If you tend to suffer from yeast infections, depression, anxiety, weight gain, and other problems linked to an overgrowth of the wrong type of candida in your digestive system, listen up. A groundbreaking study has found that digestive distress can actually trigger a series of events leading directly to thyroid damage. The thyroid is an important part of the body’s preventative and maintenance systems of health, and a damaged thyroid will almost certainly lead to other consequences.
Candida is also linked to some of the factors that have been found in celiac patients. In fact, many patients with candida problems also have celiac, and sometimes this condition developed after the candida overgrowth. Here is what you need to know about the link between candida and thyroid damage.
Celiac and Gluten Links
Most of us know that people with severe enough gluten intolerance that they are diagnosed as celiac sufferers have thyroid problems, but the link has never been so clear before. Scientists discovered that transglutaminase (a celiac problem) triggers autoimmune antibodies in the body, which then latch onto thyroid tissue. The production of thyroid antibodies damages thyroid tissue.
The researchers chose patients with gluten intolerance on normal diets, gluten-free diets, with Crohn’s disease, and normal controls in order to prove this link. They therefore found that the antibodies defending against transglutaminase can contribute to thyroid disease in celiac patients.
Transglutaminase and Candida
While celiac patients will benefit from this research, there is another source of transglutaminase: candida. When you suffer from an overgrowth of candida, a inflammatory response to the bacteria will often damage the digestive tract. If you can’t picture this, imagine weeds sprouting in a lawn. As they grow, their roots disturb the lawn’s structure.
Candida uses dead digestive tract cells to make a shell around itself like a turtle’s shell so that it can hide from your immune system. It attaches these shells to the wall of your digestive tract with threads of transglutaminase, and when gluten passes through the transglutaminase, the inflammatory reaction can generate celiac-like antibodies.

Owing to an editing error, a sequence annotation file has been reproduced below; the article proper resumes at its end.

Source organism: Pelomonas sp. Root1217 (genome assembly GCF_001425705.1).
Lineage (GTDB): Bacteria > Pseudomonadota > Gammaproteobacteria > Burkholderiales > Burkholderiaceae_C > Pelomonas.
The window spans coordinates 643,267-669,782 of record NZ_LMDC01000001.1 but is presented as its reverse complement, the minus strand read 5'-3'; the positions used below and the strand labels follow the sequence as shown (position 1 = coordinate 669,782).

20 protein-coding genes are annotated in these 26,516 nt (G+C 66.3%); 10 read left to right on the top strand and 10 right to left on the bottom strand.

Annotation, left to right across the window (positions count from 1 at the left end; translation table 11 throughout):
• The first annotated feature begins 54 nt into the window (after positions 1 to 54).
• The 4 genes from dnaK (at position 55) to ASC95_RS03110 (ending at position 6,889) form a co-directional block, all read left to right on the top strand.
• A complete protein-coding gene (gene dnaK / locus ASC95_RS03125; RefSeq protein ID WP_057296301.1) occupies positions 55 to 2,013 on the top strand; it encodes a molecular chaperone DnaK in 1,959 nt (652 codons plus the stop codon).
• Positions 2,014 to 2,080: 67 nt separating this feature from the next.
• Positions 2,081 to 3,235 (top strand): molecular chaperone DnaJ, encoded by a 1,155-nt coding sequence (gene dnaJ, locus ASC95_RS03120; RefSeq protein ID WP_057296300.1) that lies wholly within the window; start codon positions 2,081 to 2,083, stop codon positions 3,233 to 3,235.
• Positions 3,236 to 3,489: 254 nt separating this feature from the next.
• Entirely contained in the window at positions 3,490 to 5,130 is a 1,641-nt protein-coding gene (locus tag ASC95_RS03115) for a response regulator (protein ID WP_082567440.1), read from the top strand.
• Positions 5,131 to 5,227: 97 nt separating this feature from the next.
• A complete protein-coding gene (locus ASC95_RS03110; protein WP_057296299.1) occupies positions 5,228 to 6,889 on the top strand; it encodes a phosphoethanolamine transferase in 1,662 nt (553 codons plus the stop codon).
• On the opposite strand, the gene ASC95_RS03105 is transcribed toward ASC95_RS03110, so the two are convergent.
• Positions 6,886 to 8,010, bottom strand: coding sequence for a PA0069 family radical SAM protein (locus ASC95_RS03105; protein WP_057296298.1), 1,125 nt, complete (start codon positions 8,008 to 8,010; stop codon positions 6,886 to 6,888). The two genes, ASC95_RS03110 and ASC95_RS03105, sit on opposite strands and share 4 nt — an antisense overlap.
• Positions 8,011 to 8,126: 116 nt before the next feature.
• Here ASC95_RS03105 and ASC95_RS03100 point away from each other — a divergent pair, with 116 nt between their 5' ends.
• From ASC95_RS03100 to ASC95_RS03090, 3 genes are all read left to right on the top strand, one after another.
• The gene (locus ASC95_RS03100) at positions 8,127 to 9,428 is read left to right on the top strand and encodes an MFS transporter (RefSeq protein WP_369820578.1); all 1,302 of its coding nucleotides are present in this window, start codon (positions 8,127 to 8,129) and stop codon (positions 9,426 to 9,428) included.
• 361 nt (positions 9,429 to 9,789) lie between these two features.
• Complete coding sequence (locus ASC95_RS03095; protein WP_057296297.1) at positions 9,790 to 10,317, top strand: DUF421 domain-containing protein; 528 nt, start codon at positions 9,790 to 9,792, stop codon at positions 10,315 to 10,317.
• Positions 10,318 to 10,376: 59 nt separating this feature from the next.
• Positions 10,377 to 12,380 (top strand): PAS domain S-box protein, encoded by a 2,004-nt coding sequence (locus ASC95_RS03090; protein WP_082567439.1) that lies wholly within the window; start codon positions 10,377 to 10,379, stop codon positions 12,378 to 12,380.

Candida and Celiac
Because candida tries to outwit the immune system by producing celiac antibodies, you may find yourself developing celiac, even if you didn’t have it before. Candida can directly contribute to the development of celiac, and celiac can cause thyroid damage. This explains the elevated thyroid antibodies and damaged thyroids of many people with candida, and the improved lifestyle of those who maintain their digestive tracts properly.
If you want to avoid causing celiac-related problems, you may be able to do so by cutting down on sugar-laden foods, beer and other foods that contain yeast, and other foods that will contribute to candida growth.
By balancing one element of your immune system and digestive health, others will follow. Since it’s hard to start by fixing your thyroid, an indirect solution will do – make sure you balance your digestive tract to prevent overgrowth of candida. Eat candida-killing foods, take probiotics properly, and don’t indulge in a sugar-filled diet, or your digestive tract can get out of balance and worsen thyroid function.
Lisa Richards suffered from low energy levels, headaches, indigestion, food cravings and brain fog for years before discovering that Candida was the cause. She now spends her time sharing her findings in an effort to help others.